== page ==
Finance  ·  Players

ArborCrowd’s Adam Kaufman on the Next Evolution of Multifamily Crowdfunding


Crowdfunding real estate projects may not be a new concept, but ArborCrowd is putting its own spin on the sector, enabling individuals to make equity investments in institutional-quality multifamily properties alongside experienced dealmakers.

As the son of Ivan Kaufman—the president and CEO of Arbor Realty Trust—real estate was always in Adam Kaufman’s blood and more than just a topic of conversation in the Kaufman household, “It was the conversation.”

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After attending the University of Pennsylvania, Kaufman, now 27, worked for an advertising technology company, learning how brands reached their consumers online. By 2016 he was applying that knowledge to the commercial real estate industry with the goal of opening the multifamily space up to a new class of investors.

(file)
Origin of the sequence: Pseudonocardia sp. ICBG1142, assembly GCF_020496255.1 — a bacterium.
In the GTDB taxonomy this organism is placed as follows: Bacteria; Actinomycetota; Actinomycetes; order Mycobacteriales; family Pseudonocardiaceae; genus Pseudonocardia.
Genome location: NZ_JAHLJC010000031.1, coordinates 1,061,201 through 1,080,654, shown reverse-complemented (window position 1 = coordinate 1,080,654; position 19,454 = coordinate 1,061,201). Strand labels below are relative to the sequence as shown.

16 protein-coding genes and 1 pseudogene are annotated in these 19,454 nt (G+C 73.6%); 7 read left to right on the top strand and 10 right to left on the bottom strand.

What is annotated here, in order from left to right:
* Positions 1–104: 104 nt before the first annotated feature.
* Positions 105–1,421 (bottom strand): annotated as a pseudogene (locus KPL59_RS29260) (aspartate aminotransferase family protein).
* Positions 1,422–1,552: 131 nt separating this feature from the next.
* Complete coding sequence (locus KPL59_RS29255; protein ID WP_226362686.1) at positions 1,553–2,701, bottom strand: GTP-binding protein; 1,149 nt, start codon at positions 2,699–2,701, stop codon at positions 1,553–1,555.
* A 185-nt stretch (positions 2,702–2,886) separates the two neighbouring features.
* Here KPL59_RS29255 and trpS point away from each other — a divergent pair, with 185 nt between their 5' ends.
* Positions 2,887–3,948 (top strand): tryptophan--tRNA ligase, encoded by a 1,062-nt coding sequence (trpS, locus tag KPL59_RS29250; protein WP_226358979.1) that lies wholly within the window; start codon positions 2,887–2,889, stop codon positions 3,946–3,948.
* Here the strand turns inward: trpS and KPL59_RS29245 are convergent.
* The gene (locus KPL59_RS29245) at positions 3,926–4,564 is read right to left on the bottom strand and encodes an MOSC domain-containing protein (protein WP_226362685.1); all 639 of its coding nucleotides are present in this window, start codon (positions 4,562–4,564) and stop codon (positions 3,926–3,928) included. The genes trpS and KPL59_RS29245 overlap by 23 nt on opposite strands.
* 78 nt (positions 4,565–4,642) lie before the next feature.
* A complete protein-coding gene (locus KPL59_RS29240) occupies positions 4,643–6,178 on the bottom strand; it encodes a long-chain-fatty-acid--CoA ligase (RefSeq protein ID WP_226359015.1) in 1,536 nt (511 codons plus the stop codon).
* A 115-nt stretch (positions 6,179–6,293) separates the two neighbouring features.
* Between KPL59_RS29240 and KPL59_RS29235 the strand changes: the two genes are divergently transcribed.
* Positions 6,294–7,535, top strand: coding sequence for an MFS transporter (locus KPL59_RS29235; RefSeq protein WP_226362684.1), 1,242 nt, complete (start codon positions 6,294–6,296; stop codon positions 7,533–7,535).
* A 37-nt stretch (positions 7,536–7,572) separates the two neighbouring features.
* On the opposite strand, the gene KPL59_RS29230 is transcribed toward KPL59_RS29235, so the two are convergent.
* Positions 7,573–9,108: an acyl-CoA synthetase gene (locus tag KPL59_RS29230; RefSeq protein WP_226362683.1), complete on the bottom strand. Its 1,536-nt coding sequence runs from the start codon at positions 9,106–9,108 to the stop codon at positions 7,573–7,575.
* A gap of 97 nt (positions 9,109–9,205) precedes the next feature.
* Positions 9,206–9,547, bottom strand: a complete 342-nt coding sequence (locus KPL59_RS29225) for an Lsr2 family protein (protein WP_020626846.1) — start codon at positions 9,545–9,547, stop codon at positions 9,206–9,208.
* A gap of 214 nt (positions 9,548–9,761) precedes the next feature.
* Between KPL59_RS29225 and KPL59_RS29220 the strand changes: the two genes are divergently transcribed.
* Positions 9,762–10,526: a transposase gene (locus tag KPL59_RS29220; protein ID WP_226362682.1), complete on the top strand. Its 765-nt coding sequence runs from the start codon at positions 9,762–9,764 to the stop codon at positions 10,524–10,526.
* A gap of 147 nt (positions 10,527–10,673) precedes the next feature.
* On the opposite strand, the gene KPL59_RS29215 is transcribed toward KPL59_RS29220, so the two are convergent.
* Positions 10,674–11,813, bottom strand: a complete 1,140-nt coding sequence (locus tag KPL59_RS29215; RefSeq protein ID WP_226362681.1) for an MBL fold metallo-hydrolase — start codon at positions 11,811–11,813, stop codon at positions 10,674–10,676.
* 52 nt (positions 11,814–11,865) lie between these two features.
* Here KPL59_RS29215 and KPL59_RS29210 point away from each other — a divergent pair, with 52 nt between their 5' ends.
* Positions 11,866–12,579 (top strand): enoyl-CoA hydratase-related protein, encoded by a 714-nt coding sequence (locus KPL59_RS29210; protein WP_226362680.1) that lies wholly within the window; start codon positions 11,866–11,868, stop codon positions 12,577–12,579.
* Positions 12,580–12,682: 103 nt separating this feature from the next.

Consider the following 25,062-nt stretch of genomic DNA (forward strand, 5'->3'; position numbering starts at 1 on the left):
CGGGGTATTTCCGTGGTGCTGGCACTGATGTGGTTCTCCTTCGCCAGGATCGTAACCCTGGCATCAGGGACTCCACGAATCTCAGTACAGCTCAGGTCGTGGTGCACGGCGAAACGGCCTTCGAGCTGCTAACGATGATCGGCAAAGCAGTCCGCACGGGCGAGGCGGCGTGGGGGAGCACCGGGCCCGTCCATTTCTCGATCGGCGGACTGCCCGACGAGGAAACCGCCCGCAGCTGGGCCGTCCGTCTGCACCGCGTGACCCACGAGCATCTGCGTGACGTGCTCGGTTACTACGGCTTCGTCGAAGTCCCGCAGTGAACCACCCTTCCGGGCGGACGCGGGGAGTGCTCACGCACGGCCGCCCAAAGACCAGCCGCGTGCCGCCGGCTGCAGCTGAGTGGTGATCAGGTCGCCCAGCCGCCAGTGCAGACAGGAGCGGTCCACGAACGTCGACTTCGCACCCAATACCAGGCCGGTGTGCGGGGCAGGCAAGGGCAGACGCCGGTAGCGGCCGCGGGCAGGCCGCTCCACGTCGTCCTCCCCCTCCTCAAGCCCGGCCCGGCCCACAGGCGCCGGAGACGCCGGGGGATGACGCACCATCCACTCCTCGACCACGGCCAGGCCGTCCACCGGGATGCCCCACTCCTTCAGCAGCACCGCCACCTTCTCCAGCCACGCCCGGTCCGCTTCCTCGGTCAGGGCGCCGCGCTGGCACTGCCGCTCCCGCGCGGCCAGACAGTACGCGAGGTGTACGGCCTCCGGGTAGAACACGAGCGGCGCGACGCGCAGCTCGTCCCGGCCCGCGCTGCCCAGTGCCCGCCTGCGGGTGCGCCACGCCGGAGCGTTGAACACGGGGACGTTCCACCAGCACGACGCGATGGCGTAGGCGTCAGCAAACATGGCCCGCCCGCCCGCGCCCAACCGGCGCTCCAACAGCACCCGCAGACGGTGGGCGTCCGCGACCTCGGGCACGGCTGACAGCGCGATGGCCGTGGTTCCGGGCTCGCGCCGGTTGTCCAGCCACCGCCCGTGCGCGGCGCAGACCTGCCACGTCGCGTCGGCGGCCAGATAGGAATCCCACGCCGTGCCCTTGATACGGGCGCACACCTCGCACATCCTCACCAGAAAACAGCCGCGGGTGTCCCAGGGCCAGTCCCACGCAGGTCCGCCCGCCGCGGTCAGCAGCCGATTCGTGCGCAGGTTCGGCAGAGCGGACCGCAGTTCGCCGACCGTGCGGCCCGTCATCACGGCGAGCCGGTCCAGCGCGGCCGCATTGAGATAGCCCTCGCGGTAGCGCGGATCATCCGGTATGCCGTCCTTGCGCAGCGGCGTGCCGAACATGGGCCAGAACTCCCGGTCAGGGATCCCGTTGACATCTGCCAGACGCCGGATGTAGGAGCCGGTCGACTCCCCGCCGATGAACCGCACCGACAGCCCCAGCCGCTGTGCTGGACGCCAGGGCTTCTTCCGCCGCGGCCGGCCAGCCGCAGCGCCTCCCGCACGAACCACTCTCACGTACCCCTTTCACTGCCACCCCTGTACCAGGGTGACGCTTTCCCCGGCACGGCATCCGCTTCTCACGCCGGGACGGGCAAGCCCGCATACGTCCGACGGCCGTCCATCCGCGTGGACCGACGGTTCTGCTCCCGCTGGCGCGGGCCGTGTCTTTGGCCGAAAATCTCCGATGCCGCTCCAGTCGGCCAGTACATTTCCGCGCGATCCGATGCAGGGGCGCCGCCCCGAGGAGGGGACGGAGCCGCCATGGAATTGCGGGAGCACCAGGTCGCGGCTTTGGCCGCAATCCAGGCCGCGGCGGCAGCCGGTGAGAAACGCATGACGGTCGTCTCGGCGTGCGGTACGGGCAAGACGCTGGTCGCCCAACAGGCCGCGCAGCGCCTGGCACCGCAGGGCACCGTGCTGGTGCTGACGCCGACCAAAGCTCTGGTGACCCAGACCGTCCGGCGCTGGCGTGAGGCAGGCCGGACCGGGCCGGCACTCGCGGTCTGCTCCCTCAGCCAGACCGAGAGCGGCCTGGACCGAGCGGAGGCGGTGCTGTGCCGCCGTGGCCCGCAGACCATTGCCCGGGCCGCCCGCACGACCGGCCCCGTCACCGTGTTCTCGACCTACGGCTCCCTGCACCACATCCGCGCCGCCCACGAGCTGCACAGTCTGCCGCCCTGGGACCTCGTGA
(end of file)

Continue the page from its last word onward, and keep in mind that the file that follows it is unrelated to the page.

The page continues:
Commercial Observer: How did ArborCrowd get started?

Adam Kaufman: In 2012, Obama signed the Jumpstart Our Business Startups act, which established crowdfunding provisions and removed the ban on general solicitation.

Then in 2015 the RegA+ plus [equity crowdfunding] model went into effect, which allowed for companies to raise $20 million or $50 million funds—depending on which structure they chose—over a 12-month period of time, focusing on a particular strategy and going after nonaccredited investors. We structured our first deal in July 2016.

How does your platform compare with others in the crowdfunding space?

We decided that the long-term view of this industry was going to be dependent on the quality of the transactions. So we do one deal a time and focus on quality. We’re also very focused on transparency. We felt that to go to a retail investor and ask them to invest without knowing exactly what they are investing in—well, if something goes wrong, you’re looking at a class-action lawsuit. Giving investors insight into transactions is absolutely essential.

How do you educate someone who doesn’t know too much about multifamily assets?